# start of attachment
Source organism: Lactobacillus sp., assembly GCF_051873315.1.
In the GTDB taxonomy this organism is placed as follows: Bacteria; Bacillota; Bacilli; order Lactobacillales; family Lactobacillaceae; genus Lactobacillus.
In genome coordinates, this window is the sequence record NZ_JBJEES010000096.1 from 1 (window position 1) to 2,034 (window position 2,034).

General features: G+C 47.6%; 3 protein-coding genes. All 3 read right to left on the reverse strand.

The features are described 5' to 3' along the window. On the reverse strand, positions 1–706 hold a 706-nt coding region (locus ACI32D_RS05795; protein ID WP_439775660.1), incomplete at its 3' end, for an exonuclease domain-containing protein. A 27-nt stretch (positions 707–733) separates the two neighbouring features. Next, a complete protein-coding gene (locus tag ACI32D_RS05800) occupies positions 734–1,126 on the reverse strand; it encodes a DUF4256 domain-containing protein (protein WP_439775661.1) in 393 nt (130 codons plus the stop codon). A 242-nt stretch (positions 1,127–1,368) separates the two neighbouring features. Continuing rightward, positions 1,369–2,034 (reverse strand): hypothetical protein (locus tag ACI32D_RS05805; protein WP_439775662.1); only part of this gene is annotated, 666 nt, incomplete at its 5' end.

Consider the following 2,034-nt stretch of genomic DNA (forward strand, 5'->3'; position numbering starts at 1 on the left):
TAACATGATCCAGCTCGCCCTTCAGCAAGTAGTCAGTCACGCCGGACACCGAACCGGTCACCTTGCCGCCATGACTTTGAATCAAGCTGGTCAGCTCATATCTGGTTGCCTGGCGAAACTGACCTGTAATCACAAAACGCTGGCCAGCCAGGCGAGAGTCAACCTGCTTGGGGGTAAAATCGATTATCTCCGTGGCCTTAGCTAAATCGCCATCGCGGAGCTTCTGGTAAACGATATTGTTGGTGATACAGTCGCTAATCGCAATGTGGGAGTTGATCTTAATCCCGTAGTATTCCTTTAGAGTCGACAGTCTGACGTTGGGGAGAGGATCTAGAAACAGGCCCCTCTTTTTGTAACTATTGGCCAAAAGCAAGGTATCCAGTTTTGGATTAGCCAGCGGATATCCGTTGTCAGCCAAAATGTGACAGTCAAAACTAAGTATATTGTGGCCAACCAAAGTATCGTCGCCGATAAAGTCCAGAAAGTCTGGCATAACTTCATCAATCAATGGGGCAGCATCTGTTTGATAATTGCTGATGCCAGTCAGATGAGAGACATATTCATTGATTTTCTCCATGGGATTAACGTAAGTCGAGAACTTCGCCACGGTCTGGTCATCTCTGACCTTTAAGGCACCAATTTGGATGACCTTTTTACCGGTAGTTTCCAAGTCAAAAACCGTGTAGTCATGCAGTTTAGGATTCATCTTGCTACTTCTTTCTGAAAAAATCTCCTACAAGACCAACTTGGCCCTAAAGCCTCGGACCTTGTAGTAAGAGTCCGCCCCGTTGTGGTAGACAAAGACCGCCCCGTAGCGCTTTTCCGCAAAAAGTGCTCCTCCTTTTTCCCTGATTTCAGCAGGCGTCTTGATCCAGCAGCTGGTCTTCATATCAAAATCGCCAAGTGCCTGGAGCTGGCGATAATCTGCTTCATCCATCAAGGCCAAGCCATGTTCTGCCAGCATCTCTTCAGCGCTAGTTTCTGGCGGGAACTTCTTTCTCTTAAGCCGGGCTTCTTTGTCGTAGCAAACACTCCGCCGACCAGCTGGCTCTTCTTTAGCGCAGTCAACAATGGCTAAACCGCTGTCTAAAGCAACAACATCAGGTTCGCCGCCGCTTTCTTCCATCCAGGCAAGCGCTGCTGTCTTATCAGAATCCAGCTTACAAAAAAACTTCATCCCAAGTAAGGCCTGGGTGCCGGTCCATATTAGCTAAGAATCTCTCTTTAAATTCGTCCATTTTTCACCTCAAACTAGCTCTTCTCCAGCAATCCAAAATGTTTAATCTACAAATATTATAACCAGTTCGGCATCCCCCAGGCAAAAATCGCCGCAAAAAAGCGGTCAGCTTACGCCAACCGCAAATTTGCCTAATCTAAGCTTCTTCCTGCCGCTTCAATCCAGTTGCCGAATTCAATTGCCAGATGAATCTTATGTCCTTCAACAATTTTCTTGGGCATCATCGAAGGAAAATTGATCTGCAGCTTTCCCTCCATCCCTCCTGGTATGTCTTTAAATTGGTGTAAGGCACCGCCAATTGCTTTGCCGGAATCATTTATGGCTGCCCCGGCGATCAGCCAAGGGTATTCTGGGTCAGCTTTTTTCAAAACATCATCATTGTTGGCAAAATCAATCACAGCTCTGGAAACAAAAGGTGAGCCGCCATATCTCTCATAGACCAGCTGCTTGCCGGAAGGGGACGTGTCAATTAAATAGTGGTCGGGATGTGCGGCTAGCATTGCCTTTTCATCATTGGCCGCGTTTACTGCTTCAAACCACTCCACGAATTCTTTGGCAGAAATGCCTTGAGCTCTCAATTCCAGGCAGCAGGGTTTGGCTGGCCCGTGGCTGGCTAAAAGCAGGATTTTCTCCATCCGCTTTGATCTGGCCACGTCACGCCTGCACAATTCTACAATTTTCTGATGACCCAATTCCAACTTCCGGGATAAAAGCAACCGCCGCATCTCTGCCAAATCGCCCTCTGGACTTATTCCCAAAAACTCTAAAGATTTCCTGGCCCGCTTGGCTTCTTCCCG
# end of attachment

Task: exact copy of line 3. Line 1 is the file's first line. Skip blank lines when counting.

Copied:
In genome coordinates, this window is the sequence record NZ_JBJEES010000096.1 from 1 (window position 1) to 2,034 (window position 2,034).